Web extra: Virtualization management tools are the next battleground

Most observers agree that VMware is leading the pack when it comes to providing sophisticated virtual machine management features

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Most observers agree that VMware is leading the pack when it comes to providing sophisticated virtual machine management features. But in the next 18 months the market will change dramatically because of developments by chipmakers including Intel and AMD. They are building virtualization technology into next-generation processors and Microsoft reached a deal with Xen to run VM written for its open-source hypervisor. Most major Linux vendors already bundle. A hypervisor is a thin software layer that lets a physical server run one or more virtual servers. Microsoft also plans to integrate virtualization more closely into its upcoming Vista operating system.

As the virtualization market becomes more competitive and commoditized, opportunities remain for vendors to distinguish themselves. “The next competitive battleground will be in the management tools for managing virtual machines,” said Javier Vasquez, federal senior technology specialist at Microsoft.

Users agree that more work remains. For instance, Matthew Lutz, a CACI International contractor who is chief architect at the Office of the Secretary of Defense, wants virtualization software to have a built-in feature that can move a virtual server across a wide-area network link for maintenance purposes or as a way to recover from a local server failure. The Office of the Secretary of Defense relies on a third-party product for the capability, but  Lutz said he does expect to see that in future versions of VMware.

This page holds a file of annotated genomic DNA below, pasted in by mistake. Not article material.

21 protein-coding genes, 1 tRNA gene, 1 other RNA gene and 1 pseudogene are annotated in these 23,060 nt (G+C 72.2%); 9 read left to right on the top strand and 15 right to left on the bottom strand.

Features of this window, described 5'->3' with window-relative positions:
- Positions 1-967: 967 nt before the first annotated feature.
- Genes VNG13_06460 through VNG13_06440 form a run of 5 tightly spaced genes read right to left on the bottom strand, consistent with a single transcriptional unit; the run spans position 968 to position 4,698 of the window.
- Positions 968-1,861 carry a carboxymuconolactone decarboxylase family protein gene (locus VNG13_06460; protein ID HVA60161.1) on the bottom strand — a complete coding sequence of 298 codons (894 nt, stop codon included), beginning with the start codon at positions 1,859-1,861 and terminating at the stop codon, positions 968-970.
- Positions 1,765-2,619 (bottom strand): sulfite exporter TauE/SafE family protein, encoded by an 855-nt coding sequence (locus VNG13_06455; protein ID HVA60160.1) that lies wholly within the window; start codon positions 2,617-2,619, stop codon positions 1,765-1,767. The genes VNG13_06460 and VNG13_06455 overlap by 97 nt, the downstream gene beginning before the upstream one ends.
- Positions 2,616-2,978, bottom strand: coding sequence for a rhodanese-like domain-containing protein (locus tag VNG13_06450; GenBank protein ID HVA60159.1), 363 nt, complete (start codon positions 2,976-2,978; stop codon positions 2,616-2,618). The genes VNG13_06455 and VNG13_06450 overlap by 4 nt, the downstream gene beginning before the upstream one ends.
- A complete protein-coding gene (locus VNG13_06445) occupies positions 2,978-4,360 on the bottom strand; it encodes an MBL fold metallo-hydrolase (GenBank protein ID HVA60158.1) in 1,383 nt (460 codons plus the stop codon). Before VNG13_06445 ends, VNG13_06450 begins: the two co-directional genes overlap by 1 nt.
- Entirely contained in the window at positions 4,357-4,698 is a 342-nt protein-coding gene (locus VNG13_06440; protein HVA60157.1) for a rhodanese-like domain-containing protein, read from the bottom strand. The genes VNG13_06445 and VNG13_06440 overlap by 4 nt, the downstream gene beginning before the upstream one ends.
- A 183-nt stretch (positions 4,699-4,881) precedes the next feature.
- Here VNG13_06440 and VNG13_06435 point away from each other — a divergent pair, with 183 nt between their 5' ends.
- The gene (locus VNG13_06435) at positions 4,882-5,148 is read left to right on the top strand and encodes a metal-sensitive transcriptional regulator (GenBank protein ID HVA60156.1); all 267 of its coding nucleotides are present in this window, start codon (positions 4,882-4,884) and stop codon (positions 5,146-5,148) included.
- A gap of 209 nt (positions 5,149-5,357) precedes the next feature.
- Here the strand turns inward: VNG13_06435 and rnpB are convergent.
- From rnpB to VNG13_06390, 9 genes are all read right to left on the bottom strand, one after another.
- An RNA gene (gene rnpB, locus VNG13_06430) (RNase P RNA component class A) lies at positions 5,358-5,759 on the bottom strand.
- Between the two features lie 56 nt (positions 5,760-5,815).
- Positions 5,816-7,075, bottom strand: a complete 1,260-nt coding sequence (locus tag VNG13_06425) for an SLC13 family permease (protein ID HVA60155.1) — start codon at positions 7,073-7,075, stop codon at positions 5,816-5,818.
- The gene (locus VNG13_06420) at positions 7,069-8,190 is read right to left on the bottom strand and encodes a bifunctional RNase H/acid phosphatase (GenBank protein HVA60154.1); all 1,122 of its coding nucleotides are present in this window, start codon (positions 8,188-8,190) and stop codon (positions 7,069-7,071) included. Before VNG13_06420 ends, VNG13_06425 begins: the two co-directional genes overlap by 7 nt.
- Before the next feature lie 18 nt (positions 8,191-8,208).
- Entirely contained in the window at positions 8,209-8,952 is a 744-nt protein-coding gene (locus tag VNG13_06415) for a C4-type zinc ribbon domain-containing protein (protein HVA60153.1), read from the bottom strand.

It wouldn’t be surprising to see that emerge. “VMware does not want to be the Netscape of virtual machines,” said John Sloan, an Info-Tech senior research analyst, referring to the Internet browser’s early dominance but eventual decline in the market. “They have a tremendous advantage now and they are working hard to keep that advantage.”


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